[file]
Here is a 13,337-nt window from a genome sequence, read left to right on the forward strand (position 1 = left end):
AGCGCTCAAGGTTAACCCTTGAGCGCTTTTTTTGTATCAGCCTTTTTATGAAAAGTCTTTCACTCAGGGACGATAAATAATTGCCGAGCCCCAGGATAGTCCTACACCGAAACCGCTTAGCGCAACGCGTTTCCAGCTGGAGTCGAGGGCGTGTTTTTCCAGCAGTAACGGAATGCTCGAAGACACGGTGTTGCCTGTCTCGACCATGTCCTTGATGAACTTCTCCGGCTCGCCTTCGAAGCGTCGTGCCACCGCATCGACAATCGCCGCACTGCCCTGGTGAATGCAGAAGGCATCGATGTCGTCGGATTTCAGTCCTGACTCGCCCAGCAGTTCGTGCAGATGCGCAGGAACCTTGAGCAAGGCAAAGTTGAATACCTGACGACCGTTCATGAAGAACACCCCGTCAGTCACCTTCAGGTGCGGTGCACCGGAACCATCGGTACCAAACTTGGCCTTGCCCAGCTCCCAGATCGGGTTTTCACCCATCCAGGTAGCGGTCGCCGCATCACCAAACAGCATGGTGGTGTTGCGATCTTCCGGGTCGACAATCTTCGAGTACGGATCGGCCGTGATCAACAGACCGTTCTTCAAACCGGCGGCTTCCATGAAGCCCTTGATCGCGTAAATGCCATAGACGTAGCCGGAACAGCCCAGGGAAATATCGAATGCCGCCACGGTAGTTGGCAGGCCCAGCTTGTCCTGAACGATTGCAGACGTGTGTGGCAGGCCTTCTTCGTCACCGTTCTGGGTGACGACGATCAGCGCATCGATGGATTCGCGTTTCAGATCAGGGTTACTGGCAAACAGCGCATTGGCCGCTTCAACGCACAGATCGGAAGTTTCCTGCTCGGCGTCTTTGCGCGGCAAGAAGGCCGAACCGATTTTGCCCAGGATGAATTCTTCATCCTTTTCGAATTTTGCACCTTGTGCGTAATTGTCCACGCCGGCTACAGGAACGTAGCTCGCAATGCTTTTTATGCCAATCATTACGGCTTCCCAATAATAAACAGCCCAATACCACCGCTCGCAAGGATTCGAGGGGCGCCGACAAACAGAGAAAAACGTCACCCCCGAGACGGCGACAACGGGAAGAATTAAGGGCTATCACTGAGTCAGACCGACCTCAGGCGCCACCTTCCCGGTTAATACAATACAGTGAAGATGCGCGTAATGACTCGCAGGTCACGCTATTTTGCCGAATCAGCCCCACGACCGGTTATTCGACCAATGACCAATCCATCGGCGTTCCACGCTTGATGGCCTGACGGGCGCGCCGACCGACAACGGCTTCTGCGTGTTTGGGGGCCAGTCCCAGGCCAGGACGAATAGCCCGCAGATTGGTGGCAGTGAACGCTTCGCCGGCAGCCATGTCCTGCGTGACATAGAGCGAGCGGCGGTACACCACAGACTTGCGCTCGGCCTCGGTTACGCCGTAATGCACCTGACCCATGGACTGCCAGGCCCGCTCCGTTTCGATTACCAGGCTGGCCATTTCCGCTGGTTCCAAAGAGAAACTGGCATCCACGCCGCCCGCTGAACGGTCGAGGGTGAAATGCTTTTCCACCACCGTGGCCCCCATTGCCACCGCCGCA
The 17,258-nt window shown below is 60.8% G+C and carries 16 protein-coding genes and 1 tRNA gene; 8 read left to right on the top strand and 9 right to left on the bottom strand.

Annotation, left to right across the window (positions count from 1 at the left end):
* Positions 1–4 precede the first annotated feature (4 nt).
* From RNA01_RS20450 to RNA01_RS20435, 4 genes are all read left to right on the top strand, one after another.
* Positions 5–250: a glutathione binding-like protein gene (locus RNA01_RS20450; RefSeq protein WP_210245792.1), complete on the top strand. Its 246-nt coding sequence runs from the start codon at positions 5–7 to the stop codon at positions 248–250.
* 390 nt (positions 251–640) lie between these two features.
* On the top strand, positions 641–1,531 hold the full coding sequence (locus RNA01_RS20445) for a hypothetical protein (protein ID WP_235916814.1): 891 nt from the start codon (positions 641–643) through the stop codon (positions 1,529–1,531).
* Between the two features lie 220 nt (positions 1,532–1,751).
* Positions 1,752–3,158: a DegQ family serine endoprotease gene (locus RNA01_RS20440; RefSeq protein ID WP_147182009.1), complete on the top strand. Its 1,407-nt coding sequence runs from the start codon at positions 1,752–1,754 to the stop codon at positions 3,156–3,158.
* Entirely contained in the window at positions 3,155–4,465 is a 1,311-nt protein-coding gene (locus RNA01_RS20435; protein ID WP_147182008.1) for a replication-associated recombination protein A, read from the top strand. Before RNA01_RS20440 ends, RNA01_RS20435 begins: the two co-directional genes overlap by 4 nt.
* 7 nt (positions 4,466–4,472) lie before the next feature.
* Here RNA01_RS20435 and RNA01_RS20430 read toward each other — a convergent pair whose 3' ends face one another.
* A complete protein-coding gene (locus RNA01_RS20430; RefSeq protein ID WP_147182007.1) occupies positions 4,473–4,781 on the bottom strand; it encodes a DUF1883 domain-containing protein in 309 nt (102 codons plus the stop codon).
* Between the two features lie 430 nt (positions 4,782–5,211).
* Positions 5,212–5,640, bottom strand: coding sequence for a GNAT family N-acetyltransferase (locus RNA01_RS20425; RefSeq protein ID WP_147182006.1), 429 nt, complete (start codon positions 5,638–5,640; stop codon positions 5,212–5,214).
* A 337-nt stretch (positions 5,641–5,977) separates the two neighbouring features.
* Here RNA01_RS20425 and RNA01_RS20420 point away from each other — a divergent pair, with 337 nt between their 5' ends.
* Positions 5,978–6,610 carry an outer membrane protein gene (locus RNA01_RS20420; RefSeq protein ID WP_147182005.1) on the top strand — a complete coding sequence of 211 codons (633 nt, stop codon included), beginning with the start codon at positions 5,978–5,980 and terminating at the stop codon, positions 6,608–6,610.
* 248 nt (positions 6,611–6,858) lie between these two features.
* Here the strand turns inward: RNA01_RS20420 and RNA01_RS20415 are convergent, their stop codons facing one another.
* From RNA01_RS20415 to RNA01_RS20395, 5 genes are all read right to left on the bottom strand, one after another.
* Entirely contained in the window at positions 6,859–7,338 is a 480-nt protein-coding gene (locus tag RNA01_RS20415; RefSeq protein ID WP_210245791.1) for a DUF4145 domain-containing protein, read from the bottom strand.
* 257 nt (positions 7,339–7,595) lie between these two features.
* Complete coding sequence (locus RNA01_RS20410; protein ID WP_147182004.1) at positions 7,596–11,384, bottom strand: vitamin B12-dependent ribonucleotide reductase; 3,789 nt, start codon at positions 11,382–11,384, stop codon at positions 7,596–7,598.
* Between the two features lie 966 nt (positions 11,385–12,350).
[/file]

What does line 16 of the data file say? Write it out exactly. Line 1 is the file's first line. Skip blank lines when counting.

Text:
* Between the two features lie 430 nt (positions 4,782–5,211).